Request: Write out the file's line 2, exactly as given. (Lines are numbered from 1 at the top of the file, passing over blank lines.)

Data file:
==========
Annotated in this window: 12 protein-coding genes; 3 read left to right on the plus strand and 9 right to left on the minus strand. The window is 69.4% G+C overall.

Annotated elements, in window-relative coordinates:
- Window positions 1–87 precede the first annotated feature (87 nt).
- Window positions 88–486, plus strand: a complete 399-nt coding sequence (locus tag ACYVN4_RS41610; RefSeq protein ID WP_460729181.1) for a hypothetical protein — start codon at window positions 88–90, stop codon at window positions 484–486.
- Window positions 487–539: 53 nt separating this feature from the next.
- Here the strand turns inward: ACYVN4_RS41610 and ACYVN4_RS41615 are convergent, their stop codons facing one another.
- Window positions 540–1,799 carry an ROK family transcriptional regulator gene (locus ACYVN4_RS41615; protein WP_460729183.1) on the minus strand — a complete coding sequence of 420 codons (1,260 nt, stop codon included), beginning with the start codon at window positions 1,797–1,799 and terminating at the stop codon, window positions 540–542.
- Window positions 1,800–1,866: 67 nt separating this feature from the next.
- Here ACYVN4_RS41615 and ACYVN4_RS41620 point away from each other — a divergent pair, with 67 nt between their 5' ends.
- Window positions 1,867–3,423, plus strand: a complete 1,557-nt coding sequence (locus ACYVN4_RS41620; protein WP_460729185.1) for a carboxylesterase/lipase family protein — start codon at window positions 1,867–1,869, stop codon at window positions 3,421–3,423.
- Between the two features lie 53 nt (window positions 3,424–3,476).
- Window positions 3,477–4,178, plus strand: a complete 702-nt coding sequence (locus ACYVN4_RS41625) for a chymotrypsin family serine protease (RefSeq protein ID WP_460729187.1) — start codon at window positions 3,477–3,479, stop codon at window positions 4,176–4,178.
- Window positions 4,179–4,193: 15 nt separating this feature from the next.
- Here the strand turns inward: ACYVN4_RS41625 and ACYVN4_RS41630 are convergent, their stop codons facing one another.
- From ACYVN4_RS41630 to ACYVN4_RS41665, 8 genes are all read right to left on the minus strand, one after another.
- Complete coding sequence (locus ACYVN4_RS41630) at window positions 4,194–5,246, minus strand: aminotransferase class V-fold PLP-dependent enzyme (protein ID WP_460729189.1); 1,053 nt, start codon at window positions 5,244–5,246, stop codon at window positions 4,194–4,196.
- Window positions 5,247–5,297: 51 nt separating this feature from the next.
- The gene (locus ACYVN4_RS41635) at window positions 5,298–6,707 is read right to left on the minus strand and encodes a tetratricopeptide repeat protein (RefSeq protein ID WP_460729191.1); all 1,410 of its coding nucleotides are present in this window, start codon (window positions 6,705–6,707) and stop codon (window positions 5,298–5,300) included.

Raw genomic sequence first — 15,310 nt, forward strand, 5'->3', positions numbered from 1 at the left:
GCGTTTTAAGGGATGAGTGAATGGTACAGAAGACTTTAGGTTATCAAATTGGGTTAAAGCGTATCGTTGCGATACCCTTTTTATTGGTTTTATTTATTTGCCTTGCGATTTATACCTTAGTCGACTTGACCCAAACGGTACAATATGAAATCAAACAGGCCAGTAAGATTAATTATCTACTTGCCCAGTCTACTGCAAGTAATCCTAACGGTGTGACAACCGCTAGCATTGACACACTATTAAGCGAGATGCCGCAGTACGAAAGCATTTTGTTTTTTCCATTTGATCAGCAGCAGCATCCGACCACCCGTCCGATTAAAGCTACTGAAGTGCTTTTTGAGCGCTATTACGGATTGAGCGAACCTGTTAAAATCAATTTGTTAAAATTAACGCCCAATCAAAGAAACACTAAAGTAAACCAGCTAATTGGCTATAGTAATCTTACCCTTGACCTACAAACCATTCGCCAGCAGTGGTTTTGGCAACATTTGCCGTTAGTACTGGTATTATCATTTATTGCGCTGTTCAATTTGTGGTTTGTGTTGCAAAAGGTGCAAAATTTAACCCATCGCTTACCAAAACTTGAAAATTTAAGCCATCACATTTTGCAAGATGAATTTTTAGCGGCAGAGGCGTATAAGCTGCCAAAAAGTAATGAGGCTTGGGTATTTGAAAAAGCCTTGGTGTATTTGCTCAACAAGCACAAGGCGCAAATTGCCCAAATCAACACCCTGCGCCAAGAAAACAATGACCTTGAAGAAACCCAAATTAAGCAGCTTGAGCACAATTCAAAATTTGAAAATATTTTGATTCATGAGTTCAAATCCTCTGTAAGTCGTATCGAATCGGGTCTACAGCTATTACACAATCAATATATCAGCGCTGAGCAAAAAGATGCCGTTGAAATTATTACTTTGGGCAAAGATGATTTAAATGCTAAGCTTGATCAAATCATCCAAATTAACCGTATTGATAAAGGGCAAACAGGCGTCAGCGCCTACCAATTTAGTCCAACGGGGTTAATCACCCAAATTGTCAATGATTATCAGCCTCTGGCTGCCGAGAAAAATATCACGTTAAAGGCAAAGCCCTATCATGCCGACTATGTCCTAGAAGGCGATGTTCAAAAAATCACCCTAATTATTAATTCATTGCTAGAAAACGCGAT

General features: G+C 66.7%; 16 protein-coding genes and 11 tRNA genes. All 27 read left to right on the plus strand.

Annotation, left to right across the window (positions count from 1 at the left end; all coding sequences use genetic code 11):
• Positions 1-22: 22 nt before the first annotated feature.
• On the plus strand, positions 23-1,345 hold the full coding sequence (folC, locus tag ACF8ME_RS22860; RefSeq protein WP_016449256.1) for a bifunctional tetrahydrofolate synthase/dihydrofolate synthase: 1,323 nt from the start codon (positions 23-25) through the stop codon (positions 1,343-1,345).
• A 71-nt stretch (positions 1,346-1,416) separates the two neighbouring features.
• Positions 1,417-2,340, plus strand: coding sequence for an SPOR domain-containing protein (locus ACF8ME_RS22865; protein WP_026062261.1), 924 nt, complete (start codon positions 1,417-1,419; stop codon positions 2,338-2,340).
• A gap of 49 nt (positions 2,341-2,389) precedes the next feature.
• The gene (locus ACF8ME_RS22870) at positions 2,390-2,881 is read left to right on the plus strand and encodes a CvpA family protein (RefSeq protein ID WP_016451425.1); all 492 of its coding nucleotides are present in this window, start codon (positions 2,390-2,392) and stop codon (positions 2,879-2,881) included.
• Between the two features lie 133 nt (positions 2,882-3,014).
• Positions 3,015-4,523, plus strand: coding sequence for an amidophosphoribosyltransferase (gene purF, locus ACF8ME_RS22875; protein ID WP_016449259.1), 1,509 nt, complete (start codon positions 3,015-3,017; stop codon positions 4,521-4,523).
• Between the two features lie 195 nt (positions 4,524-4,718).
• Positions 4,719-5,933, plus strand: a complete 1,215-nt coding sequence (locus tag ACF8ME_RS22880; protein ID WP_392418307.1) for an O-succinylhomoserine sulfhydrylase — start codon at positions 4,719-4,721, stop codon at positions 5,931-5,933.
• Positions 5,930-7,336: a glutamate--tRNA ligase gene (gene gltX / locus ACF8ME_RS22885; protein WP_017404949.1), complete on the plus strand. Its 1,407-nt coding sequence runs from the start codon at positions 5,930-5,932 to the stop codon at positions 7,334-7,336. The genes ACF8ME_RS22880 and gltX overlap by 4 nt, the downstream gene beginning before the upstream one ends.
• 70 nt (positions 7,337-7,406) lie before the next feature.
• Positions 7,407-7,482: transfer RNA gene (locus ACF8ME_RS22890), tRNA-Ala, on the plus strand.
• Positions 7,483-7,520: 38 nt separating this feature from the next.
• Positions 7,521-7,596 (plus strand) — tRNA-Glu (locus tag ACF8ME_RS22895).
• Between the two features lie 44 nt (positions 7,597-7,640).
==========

Annotated elements, in window-relative coordinates: